When our oldest son Jesse was about 4 years old, my wife Nanci (who is ever vigilant about such things) pointed to a passing bus and said,

“Look Jesse,  a woman bus driver!”

“No!” said Jess emphatically, as if such a thing were not possible.

We’ve ribbed him about it many times since but it really did surprise me that a young boy, with reasonably progressive parents, would have so early adopted prejudicial  paradigms that were, in his mind, unquestionable.

Twenty-some years later I’m in Ethiopia with a traveling companion (Heather Plett* -then communications coordinator for the Canadian Foodgrains Bank) who asked,

“When you hear the word farmer, do you get a picture of a man or a woman?”

“Man,” I say.

“Curious you would conjure a male image when by far most farmers in the world are women.”

“No.” I say emphatically.

“Yes.” said Heather… emphatically.

And yet, knowing the facts and having been to many areas of the world where those facts are easily verifiable, I still conjure an image of a man when I hear the word farmer.

And so when the Canadian Foodgrains Bank writes policy papers encouraging our government to adopt programs that support the local farmer in developing countries, what should be dawning on us is that this is a plea for the mothers of those 30,000 children who died recently in the Horn of Africa.

Sam Vander Ende

In 2008, while bumping along a coarse gravel road in the highlands of Ethiopia, I asked Sam Vander Ende (CFGB Field Representative, Addis Ababa) what, in his opinion, was the best use of development dollars.

“Invest in the women,” he said without reservation, “it’s by far the best bang for your buck.  Men tend to seize resources and use them to fortify their own social stature and economic advantage.   Women, however, are more likely to use resources in a way that benefits the community.” **

Women are the nurturers. The word nurture derives from the latin nutrire which has the double connotation of feed and cherish. From the same root we get nature and nourish.  It should be no surprise that the ones who first nourish us from the moment of our birth, continue, on a global scale, to be the single largest demographic most passionately occupied with the production and distribution of food – so much so, that when food becomes scarce, women are the most likely to volunteer their own portions for the sake of family members.

It should be fairly evident that any policies that hope to eradicate poverty would focus on  fortifying these natural nurturers. Those policies would not only  encourage practical support “for the small farmer”  but  also enact  laws that protect women and their rights; policies that encourage the safety, health and education of female children; policies that demonstrate we understand and respect the fact  that men, for the most part, have to learn by discipline and virtue what for women is… well… natural.

My foster daughter is a First Nations mother with three gorgeous children. She and her two youngest have recently moved in with Nanci and I while they re-establish a life for themselves in the city.  She currently lives on a social assistance program which is so meagre that I can’t for the life of me figure out the metrics of survival for one adult never mind a single adult with children. And her prospects for prosperity, by virtue of skin colour, are rather dismal. Yet her capacity for her children is nothing short of heroic; the pride she takes in their appearance; the daily efforts made for them to experience life to the full; the patient tenderness evident in her every action.  If I were to invest in those children’s future, I’d bank on the mom.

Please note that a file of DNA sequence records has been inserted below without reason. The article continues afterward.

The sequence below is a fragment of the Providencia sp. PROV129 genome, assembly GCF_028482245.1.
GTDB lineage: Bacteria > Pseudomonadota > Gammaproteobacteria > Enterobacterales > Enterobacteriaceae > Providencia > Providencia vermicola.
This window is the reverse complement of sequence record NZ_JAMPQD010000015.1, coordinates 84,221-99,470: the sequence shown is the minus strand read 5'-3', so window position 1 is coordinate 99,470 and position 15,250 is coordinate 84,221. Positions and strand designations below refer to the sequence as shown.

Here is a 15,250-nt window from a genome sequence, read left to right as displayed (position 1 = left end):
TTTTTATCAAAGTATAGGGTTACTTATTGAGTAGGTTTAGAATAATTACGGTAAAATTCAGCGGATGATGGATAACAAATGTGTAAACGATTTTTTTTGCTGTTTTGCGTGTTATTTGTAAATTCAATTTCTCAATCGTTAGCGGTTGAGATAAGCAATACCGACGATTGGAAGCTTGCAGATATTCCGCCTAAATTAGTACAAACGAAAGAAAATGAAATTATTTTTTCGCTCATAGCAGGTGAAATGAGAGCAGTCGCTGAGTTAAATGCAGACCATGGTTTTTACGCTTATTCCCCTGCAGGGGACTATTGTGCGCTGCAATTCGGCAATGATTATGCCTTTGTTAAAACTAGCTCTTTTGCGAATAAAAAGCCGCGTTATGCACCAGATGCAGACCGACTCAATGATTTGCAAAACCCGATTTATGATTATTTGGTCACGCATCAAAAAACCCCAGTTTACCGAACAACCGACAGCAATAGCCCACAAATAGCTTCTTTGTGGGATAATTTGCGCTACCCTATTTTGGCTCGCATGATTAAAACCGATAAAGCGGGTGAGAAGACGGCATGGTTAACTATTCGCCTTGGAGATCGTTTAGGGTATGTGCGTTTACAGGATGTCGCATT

Those of us concerned with issues of chronic poverty at home or overseas need to support organizations who understand the primary  role of women in the battle for our future. We need to relentlessly hound our governments to adopt policies that reflect a progressive understanding of the issues; that directly benefit women and perhaps look with some caution on solutions which tend to benefit corporations** whose interests (understandably enough) are profits, rather than the small farmer of the Ethiopian highlands whose name sounds suspiciously female.

***

 

Bangladesh / 2008

This is Blog 6 from a six-week coffee fast I undertook in support of the Canadian Foodgrains Bank’s FAST FOR CHANGE campaign.  I’m officially off the fast now but surprisingly am not in any hurry to re-establish my frenetic habit.  It has been meaningful for me to set aside this time to attend to the needs of others and the needs of the planet. It has been good to have a heightened awareness of related news around the globe. It has been good to write down thoughts that came from this exercise.  It has been sobering to learn more about my own complicity with systems that perpetuate hunger. It is good to begin to change patterns of living that are harmful to others. There is something to this fasting thing.  Perhaps it is something that should become more of a lifestyle commitment rather than an occasional one:

Fast and Pray. Fast and Advocate. Fast and Give  

There are worse ways to live a life.

Note:

Learn more about the CANADIAN FOODGRAINS BANK…

Learn more about FAST FOR CHANGE…

Read previous blogs from this series:

* Photos of women and children courtesy of Heather Plett. See Heather’s blog: Sophia Leadership

** Clearly not every woman is a saint nor every man and corporation a demon.  These are general statements made only on the assumption that readers understand the limitations of a blog to identify and clarify the obvious and many exceptions.

Listen to FAST FOR CHANGE radio HERE…

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